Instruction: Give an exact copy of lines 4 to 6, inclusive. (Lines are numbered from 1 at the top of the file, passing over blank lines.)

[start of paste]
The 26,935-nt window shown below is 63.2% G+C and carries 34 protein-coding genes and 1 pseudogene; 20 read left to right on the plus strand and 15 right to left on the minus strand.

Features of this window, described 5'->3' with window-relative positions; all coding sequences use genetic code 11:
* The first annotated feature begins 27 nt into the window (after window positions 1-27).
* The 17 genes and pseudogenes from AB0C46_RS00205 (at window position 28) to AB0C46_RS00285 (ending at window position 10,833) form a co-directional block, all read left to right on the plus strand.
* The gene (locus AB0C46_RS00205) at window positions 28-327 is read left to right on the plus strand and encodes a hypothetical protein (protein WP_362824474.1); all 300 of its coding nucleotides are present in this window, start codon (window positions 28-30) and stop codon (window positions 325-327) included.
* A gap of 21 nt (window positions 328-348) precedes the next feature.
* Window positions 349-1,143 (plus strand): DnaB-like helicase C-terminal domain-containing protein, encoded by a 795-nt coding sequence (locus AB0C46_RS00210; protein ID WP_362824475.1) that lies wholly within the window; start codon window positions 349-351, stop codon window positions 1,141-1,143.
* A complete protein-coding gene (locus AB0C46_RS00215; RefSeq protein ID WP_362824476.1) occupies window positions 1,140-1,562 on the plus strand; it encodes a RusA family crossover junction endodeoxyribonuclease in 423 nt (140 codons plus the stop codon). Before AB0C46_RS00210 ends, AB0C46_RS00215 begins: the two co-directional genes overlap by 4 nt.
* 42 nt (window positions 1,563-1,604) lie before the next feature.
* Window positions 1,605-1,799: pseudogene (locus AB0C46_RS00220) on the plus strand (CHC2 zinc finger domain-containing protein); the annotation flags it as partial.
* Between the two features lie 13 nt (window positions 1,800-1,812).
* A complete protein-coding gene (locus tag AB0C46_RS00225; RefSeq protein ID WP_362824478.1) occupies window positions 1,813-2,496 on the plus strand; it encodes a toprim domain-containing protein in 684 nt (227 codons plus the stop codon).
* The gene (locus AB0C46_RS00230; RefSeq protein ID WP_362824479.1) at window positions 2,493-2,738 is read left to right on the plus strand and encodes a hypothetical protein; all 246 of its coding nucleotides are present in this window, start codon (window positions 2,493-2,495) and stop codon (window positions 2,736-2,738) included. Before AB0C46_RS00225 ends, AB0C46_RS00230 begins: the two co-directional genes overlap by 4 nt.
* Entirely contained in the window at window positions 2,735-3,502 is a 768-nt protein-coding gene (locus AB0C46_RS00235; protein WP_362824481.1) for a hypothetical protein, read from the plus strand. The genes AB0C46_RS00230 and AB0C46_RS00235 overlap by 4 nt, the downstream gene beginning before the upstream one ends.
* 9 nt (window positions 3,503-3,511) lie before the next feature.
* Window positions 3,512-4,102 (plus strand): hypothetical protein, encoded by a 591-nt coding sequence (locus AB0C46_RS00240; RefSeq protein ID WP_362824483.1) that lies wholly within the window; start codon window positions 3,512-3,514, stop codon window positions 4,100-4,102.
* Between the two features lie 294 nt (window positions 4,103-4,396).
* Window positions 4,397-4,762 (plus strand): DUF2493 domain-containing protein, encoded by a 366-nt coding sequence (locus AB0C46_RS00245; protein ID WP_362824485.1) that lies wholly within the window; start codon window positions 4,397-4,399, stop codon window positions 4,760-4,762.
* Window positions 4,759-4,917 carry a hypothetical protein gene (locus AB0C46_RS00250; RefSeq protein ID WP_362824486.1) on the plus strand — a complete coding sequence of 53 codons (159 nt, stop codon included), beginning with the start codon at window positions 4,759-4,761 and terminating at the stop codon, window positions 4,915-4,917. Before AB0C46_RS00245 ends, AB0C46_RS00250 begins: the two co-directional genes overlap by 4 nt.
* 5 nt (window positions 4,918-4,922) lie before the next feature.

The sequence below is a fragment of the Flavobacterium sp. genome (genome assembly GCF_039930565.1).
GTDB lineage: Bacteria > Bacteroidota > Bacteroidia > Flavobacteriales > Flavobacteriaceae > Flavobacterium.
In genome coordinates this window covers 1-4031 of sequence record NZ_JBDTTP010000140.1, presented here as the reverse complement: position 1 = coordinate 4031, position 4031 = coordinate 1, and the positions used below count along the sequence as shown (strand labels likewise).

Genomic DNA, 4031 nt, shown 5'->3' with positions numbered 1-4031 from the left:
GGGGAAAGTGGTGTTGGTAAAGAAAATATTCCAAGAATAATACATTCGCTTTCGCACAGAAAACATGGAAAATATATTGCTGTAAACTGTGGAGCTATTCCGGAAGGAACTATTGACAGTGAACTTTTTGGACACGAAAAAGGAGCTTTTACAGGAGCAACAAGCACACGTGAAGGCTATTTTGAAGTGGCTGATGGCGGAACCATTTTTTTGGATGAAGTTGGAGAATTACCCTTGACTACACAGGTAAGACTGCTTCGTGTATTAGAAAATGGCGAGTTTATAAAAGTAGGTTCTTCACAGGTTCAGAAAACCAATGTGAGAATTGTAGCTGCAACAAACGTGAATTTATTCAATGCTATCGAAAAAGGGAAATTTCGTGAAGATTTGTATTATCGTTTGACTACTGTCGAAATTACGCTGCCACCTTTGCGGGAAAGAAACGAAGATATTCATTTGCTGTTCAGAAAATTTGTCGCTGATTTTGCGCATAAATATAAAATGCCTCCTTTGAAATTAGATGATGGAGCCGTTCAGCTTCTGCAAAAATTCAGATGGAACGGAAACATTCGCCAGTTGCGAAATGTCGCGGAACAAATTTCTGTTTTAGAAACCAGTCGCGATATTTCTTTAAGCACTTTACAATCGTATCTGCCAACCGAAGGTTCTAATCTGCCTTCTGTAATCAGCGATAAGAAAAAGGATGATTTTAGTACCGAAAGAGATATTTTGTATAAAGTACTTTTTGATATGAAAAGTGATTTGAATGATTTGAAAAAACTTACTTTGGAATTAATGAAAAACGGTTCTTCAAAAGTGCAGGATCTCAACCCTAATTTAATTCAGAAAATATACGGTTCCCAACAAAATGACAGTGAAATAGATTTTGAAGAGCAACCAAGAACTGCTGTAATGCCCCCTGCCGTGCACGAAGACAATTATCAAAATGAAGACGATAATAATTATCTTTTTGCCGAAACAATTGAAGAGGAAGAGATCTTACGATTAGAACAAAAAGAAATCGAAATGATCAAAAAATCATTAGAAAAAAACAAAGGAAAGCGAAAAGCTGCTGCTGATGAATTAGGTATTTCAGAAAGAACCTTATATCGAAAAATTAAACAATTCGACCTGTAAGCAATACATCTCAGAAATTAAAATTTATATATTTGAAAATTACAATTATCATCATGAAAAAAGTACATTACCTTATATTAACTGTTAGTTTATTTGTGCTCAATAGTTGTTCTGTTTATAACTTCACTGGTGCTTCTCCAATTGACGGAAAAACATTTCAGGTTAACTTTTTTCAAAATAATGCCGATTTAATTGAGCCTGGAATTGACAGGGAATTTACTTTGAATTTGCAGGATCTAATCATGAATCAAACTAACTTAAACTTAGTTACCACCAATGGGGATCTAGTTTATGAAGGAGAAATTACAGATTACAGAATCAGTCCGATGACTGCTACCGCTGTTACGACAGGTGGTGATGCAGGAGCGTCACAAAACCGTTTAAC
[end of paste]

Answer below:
* The 17 genes and pseudogenes from AB0C46_RS00205 (at window position 28) to AB0C46_RS00285 (ending at window position 10,833) form a co-directional block, all read left to right on the plus strand.
* The gene (locus AB0C46_RS00205) at window positions 28-327 is read left to right on the plus strand and encodes a hypothetical protein (protein WP_362824474.1); all 300 of its coding nucleotides are present in this window, start codon (window positions 28-30) and stop codon (window positions 325-327) included.
* A gap of 21 nt (window positions 328-348) precedes the next feature.